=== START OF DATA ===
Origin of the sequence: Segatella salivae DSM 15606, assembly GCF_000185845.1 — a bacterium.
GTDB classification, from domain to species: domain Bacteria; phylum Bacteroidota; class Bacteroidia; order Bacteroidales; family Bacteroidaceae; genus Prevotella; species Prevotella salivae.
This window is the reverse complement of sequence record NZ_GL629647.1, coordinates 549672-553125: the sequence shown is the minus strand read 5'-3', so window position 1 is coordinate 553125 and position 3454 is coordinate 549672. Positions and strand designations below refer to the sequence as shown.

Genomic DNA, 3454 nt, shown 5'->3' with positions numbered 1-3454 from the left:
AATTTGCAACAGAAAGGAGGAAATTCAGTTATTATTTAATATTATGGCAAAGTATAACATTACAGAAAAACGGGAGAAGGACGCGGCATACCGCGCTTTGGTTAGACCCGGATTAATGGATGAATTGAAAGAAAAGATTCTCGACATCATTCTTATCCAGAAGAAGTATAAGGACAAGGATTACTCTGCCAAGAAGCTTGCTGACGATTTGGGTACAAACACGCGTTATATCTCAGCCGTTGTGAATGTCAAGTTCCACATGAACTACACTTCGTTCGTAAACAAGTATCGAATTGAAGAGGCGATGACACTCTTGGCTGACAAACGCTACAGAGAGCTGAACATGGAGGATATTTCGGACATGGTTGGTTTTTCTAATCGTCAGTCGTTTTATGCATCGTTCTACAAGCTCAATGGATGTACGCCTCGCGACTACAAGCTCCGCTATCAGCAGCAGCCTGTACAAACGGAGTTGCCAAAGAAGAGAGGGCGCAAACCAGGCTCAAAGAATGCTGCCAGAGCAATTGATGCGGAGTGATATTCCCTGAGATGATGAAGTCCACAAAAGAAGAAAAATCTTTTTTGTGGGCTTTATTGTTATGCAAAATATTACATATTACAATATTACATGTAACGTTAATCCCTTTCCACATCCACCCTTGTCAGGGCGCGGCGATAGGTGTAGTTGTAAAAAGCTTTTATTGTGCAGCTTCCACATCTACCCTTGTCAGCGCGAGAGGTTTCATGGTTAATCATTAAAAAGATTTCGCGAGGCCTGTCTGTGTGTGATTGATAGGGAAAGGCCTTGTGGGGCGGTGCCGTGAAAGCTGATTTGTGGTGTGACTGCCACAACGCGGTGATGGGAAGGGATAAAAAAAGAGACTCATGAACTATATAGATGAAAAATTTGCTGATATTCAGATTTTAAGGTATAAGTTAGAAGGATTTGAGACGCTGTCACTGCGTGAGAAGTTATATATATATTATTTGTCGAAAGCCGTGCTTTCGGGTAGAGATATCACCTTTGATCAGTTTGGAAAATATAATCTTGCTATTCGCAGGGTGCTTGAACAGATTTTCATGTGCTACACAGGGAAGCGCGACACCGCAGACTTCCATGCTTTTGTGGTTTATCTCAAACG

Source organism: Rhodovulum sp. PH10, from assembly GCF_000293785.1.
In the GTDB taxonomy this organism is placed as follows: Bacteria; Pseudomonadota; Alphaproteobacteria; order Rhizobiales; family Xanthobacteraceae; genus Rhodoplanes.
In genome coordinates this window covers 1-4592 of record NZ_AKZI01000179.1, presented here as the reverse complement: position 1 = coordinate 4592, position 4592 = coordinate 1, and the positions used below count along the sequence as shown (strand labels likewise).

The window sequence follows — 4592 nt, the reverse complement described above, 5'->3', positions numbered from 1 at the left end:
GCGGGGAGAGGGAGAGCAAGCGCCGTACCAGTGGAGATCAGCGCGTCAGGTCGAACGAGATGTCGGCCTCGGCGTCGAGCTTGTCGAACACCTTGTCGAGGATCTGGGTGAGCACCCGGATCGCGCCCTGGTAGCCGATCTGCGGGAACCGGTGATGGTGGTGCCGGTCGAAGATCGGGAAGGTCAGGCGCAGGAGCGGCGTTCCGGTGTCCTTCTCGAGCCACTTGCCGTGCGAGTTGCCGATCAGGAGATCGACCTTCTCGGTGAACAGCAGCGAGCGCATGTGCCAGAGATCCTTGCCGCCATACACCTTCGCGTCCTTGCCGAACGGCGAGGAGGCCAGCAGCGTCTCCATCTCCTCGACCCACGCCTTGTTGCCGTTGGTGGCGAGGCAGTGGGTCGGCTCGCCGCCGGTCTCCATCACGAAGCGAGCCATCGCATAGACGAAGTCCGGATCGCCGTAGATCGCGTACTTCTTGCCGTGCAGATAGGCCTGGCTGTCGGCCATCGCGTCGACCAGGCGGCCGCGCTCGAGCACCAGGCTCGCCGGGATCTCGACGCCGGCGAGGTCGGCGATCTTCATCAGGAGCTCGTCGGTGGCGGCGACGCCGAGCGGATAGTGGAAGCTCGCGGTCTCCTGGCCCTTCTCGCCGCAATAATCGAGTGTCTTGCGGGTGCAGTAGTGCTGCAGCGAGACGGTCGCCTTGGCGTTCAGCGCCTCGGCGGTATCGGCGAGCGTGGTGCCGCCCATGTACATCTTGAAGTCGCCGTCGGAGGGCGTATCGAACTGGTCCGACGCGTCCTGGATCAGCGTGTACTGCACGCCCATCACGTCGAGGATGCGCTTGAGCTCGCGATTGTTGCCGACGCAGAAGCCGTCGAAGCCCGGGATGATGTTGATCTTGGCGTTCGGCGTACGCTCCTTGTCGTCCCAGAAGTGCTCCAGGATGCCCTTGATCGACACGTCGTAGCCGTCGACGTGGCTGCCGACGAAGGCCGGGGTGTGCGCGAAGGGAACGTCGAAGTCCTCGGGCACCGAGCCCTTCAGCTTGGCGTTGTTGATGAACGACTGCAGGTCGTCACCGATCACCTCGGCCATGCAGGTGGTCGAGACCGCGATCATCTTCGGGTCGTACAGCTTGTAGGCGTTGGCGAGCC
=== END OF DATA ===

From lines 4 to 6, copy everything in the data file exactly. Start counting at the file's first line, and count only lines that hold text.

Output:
Genomic DNA, 3454 nt, shown 5'->3' with positions numbered 1-3454 from the left:
AATTTGCAACAGAAAGGAGGAAATTCAGTTATTATTTAATATTATGGCAAAGTATAACATTACAGAAAAACGGGAGAAGGACGCGGCATACCGCGCTTTGGTTAGACCCGGATTAATGGATGAATTGAAAGAAAAGATTCTCGACATCATTCTTATCCAGAAGAAGTATAAGGACAAGGATTACTCTGCCAAGAAGCTTGCTGACGATTTGGGTACAAACACGCGTTATATCTCAGCCGTTGTGAATGTCAAGTTCCACATGAACTACACTTCGTTCGTAAACAAGTATCGAATTGAAGAGGCGATGACACTCTTGGCTGACAAACGCTACAGAGAGCTGAACATGGAGGATATTTCGGACATGGTTGGTTTTTCTAATCGTCAGTCGTTTTATGCATCGTTCTACAAGCTCAATGGATGTACGCCTCGCGACTACAAGCTCCGCTATCAGCAGCAGCCTGTACAAACGGAGTTGCCAAAGAAGAGAGGGCGCAAACCAGGCTCAAAGAATGCTGCCAGAGCAATTGATGCGGAGTGATATTCCCTGAGATGATGAAGTCCACAAAAGAAGAAAAATCTTTTTTGTGGGCTTTATTGTTATGCAAAATATTACATATTACAATATTACATGTAACGTTAATCCCTTTCCACATCCACCCTTGTCAGGGCGCGGCGATAGGTGTAGTTGTAAAAAGCTTTTATTGTGCAGCTTCCACATCTACCCTTGTCAGCGCGAGAGGTTTCATGGTTAATCATTAAAAAGATTTCGCGAGGCCTGTCTGTGTGTGATTGATAGGGAAAGGCCTTGTGGGGCGGTGCCGTGAAAGCTGATTTGTGGTGTGACTGCCACAACGCGGTGATGGGAAGGGATAAAAAAAGAGACTCATGAACTATATAGATGAAAAATTTGCTGATATTCAGATTTTAAGGTATAAGTTAGAAGGATTTGAGACGCTGTCACTGCGTGAGAAGTTATATATATATTATTTGTCGAAAGCCGTGCTTTCGGGTAGAGATATCACCTTTGATCAGTTTGGAAAATATAATCTTGCTATTCGCAGGGTGCTTGAACAGATTTTCATGTGCTACACAGGGAAGCGCGACACCGCAGACTTCCATGCTTTTGTGGTTTATCTCAAACG

Source organism: Rhodovulum sp. PH10, from assembly GCF_000293785.1.